Ten reasons why you should use paid 'Influencers'

Haroon Bijli
Dec 22, 2016 09:05 IST
Influencer Marketing has been the subject of intense debates with many choosing to take sides, some for, some against. The urge to 'trend' is hypnotic, often intoxicating. Should you give in to the desire to trend?

What is the truth behind getting paid for copy-pasting tweets? Is it really a viable option? Yes, why not!

Unless you’ve been living under a rock, you would have seen discussion and debate on “paid” hashtags – trends that are achieved via spam-tweeting scripted tweets. These simulate popularity, and trick the Twitter trend algorithm into believing that the hashtag is a genuinely popular conversation. See this story on Livemint or go to Twitter right now and check a few trends.

Leaving the debate on the rights and wrongs of this tactic aside, I’m going out on a limb and propose that you adopt these techniques as well. Here are ten reasons you should.

1. It’s cheap: Twitter will ask you for an arm and a leg for a promoted trend. Pay a fraction of this amount to a cottage industry of hired tweeters and you can trend for a day or two for as low as INR 18,000 per trend. The last offer I got was around INR 22,000 for a day, with a guarantee that it will trend nationally.

2. It's no-questions-asked : If you want to throw slime on your competitors and business opponents, there’s little you can do on organized media. Google, Twitter, and Facebook, and most other publishers and media houses are quite careful about brand violation and will generally not allow you to use trademarks that you do not own. But no such rules apply when you are employing spam influencers. So throw as much slime as you like – as long as you are not personally abusive and use cuss words, you can go on and on.

3. It has plausible deniability: The best thing about this tactic is that there’s plausible deniability. It’s useful to have, if you’ve read reason #2. If you are an agency, you only need to tell your client that you’ll get them trending by his/her most committed supporters.

If in the rare chance a client does ask you a question or two, you can easily deny that these are paid spam. You can convince him/her that it’s just committed and vocal fans who are tweeting #brandlove spontaneously. After all, which marketer doesn’t like to hear that?

4. It's practically untraceable: After demonetization, many of us have turned honest-to-goodness citizens and seamlessly moved on to digital payments. But all large organizations with significant brand spends and rostered global agencies never paid in cash anyway, and most definitely cannot be seen as paying directly to the cottage industry that peddles spam-tweet trends.

These are usually an informal set of individuals, and influencer marketplaces are yet to get established as direct vendors (afaik). So the agency outsources this to a smaller agency who act as a go-between. If some pesky twitter-inhabitants-turned-investigative-journalists asks, read reason #3. It’s #brandlove!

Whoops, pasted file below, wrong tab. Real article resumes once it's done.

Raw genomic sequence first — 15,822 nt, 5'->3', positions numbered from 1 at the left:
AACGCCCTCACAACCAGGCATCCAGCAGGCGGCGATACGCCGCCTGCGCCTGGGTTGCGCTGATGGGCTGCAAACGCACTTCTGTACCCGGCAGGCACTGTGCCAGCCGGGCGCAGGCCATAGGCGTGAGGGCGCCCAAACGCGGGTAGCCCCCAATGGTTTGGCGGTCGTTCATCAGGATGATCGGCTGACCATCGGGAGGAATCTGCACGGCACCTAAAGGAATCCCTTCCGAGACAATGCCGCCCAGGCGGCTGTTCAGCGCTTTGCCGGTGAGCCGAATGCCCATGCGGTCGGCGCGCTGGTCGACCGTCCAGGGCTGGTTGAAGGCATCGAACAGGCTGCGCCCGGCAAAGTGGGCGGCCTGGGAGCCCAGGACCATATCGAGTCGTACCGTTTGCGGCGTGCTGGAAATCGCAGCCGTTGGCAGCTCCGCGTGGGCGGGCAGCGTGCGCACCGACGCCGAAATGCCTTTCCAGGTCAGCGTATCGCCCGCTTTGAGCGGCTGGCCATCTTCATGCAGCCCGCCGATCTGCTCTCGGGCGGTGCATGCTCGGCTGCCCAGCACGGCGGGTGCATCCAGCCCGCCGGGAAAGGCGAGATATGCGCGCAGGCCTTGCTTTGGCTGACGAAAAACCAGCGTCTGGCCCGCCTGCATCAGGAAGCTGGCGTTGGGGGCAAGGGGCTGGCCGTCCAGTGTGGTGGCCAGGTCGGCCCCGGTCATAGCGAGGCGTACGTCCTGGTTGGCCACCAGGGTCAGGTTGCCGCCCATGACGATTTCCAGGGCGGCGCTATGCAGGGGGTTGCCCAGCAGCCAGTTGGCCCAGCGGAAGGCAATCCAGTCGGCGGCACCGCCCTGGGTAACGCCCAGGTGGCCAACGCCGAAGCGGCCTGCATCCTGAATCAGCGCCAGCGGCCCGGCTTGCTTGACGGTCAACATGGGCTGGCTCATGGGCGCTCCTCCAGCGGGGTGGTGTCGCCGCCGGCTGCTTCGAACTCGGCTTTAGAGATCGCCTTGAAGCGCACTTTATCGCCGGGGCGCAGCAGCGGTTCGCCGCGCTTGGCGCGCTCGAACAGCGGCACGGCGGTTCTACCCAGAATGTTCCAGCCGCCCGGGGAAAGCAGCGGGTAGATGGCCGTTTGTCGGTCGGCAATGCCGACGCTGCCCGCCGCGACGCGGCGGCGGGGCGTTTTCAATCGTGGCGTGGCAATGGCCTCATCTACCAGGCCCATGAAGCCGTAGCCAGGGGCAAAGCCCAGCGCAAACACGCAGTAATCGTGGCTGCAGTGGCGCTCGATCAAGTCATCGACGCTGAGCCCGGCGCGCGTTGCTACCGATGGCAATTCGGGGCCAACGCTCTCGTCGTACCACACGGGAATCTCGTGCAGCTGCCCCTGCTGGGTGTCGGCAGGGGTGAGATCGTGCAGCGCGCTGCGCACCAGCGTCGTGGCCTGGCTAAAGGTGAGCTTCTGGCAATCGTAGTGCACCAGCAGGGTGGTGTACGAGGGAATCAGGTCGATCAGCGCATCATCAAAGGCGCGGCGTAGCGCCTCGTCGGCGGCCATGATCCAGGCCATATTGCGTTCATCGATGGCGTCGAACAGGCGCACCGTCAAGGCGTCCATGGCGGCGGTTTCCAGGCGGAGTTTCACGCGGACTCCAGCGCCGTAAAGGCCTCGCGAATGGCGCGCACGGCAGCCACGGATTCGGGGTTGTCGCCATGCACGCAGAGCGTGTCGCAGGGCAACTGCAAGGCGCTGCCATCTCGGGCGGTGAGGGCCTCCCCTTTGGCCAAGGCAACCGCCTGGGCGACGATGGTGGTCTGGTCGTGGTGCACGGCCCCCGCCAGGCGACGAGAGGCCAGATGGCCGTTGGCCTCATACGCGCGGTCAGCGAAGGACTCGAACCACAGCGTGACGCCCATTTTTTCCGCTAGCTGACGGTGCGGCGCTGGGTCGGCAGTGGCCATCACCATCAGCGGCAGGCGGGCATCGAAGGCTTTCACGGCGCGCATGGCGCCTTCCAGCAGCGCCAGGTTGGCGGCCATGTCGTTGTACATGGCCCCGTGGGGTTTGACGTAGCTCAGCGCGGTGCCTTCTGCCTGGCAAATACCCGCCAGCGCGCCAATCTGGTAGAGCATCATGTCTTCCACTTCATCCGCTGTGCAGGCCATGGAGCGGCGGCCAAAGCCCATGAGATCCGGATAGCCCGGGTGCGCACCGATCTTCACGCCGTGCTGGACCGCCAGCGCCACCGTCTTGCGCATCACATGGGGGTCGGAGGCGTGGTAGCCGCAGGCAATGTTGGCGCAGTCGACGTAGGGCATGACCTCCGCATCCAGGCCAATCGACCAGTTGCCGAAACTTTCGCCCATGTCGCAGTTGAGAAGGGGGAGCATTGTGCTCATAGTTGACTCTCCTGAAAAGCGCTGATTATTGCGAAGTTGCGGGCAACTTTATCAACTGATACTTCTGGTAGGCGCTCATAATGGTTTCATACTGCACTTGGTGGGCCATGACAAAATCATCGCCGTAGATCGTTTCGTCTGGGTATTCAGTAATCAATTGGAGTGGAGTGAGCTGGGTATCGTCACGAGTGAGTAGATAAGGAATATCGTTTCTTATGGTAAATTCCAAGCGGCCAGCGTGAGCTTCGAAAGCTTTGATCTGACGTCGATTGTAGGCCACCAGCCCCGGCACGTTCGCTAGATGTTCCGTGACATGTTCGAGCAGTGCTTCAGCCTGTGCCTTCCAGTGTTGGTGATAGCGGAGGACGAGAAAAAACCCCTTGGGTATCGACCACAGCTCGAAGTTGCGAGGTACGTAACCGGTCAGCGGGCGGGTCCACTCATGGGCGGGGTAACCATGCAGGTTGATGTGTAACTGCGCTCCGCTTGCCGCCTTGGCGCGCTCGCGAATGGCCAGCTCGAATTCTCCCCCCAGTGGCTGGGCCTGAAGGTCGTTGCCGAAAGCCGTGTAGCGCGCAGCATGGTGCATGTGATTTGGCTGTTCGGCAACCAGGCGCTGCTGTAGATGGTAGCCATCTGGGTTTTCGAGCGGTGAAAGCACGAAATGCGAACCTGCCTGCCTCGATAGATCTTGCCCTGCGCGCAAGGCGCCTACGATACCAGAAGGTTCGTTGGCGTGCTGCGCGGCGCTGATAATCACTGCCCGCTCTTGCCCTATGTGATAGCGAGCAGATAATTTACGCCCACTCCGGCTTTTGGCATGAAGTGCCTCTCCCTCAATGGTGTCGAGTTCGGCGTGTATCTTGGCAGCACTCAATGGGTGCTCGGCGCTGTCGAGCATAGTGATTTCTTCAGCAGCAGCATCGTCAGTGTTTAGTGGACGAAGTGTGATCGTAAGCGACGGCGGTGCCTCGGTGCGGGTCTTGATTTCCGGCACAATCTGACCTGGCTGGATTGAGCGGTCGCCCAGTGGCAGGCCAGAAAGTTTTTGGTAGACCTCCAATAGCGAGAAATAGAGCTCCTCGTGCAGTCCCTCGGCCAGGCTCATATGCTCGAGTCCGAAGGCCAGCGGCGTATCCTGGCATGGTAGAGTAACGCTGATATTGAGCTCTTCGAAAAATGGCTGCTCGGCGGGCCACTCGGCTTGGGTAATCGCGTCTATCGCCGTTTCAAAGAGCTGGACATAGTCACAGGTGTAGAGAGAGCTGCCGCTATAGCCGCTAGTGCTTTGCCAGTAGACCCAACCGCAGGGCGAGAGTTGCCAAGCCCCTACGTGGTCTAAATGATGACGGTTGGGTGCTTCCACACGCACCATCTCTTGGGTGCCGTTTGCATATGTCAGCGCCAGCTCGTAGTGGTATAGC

5. Saves brainwork: Creating a hashtag campaign with spam influencers doesn’t require too much grey matter. All you have to do is to create a few meaningless 140 character sentences send it to the influencers, with some clear instructions on timing and submission. That’s about it. In fact, no one down the chain requires to use the upper storey at all.

6. It can get you impressive metrics: After the hashtag campaign is over, it’s fairly easy to get the numbers. If you have a listening tool, use it. Some free tools like Topsy or Hashtracking will also work to a limited extent. You can also use Twitter’s own analytics tools to crank out some fairly impressive numbers.

Create a nice infographic with Twitter birds and Facebook likes. Highlight the "reach" figure and that “million” next to it. Once you have sent to the client, who will obviously be happy, send it to yourself with a CC to the rest of the organization.

Add a pithy line, like “hard work gets you results” or some such. Also, tweet it and post it on Facebook so that your admirers can admire you. Encourage your client to do the same and ensure he has you, your boss and his boss in CC or mentions.

7. Provides employment: Hashtag campaigns are essentially repetitive tasks that can be done by anyone with reasonable internet and cut-paste skills. For Rs 100 a tweet, this is gainful employment and a decent ROI on an English medium school-level education.

If not for such campaigns, many young people of our country would otherwise be idling away, watching inspirational or self-help videos on YouTube and outraging on unnecessary media-driven issues on social media. In your own way, you’re contributing to the nation’s economic growth.

8. Mistakes will be overlooked: If you took point #6 a little too seriously and didn’t use the grey matter at all and did a booboo – for example, you had lady tweeters talking about beard trimmers or men tweeting their love for epilators – don’t worry. No one’s going to notice.

9. It is therapeutic: After a few campaigns which follow the above pointers (particularly #7), you will start believing in your own genius. You will grow in confidence as the list of “campaigns delivered” on your resume and LinkedIn profile gets larger and larger.

10. It can get you awards: A few campaigns like this and you will be among the “Top 50 Most Influential Marketers” awardees around this time next year. Accept the award, post a Selfie, enjoy.

Haroon Bijli


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